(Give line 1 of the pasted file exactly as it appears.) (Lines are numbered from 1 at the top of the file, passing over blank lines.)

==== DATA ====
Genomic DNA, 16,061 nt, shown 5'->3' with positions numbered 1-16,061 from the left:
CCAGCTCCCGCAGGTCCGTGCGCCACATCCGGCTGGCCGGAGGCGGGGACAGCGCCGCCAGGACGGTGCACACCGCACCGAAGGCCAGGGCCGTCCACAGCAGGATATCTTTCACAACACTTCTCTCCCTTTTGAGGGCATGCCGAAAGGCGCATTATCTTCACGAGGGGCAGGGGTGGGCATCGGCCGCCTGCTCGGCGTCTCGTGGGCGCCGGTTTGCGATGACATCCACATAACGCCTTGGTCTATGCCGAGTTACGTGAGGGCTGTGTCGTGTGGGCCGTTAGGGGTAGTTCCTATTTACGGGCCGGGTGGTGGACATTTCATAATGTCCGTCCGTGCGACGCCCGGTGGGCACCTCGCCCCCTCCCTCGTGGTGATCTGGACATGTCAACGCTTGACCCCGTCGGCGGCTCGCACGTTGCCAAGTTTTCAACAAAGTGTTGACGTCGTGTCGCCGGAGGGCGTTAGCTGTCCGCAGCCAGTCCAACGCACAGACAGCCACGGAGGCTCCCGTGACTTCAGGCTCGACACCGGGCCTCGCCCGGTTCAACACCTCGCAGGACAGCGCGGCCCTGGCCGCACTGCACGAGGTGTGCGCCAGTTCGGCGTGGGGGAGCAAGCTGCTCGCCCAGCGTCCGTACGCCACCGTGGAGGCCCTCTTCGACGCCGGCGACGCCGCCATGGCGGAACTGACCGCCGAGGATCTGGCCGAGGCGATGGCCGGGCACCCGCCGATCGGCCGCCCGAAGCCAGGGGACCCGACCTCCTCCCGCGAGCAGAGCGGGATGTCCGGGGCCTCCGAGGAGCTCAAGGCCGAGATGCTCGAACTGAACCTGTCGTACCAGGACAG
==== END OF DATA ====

Genomic DNA, 16,061 nt, shown 5'->3' with positions numbered 1-16,061 from the left: